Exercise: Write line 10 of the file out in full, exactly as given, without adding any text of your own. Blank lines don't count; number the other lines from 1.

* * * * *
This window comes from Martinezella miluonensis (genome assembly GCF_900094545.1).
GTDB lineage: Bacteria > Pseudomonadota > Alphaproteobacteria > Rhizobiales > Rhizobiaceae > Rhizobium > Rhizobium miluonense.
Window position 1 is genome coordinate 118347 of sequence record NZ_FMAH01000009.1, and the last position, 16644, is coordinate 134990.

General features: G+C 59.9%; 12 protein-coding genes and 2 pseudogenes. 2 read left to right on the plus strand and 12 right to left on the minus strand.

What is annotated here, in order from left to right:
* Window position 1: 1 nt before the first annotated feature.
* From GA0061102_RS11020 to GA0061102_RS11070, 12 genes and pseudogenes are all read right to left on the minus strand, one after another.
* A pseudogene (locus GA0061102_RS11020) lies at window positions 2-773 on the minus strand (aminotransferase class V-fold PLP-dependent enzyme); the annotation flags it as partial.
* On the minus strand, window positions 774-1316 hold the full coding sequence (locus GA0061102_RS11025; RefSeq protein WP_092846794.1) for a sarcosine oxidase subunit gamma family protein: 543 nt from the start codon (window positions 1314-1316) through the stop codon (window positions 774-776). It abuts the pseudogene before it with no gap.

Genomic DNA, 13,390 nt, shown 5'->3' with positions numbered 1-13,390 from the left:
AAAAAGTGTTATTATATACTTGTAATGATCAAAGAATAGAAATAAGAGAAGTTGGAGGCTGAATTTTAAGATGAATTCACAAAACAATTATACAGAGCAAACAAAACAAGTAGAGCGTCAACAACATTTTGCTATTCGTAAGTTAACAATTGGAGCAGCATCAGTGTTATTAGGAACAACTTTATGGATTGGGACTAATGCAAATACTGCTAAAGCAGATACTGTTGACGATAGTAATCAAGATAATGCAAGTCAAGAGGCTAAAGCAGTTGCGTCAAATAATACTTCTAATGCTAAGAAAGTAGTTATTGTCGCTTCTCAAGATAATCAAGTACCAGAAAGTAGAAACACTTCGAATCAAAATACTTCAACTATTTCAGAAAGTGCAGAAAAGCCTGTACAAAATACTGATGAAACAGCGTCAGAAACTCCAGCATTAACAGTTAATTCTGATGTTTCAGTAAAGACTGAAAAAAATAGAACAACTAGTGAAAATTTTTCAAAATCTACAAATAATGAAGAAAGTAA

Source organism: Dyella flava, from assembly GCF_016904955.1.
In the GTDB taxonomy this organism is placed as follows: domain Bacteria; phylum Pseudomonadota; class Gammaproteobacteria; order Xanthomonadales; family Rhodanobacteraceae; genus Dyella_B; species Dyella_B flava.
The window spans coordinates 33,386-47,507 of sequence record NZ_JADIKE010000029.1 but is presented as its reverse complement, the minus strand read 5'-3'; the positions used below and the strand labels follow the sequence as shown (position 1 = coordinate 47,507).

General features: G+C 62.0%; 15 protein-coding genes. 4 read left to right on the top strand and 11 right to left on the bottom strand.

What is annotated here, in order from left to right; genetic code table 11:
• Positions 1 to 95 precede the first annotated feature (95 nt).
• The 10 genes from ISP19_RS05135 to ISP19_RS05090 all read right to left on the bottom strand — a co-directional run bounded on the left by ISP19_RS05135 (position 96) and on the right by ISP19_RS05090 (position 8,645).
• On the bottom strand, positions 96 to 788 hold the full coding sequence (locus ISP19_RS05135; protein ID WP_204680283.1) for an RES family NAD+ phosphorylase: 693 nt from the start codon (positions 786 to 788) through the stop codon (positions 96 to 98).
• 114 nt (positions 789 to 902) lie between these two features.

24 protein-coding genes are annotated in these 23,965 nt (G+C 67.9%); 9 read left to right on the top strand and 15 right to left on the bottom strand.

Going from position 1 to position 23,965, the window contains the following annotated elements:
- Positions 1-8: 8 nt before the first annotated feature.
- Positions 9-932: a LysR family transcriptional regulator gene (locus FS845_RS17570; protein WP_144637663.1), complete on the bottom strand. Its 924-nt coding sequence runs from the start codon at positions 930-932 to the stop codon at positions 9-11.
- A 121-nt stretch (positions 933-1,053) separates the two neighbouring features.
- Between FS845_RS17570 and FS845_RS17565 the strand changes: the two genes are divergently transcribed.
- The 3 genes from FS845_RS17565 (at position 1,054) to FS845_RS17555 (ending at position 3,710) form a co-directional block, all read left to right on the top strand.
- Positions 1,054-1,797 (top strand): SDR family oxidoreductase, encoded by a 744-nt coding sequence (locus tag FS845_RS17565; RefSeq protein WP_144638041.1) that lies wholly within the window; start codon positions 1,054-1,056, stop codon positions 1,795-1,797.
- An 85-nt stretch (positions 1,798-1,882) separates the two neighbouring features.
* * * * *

Genomic DNA, 13,390 nt, shown 5'->3' with positions numbered 1-13,390 from the left: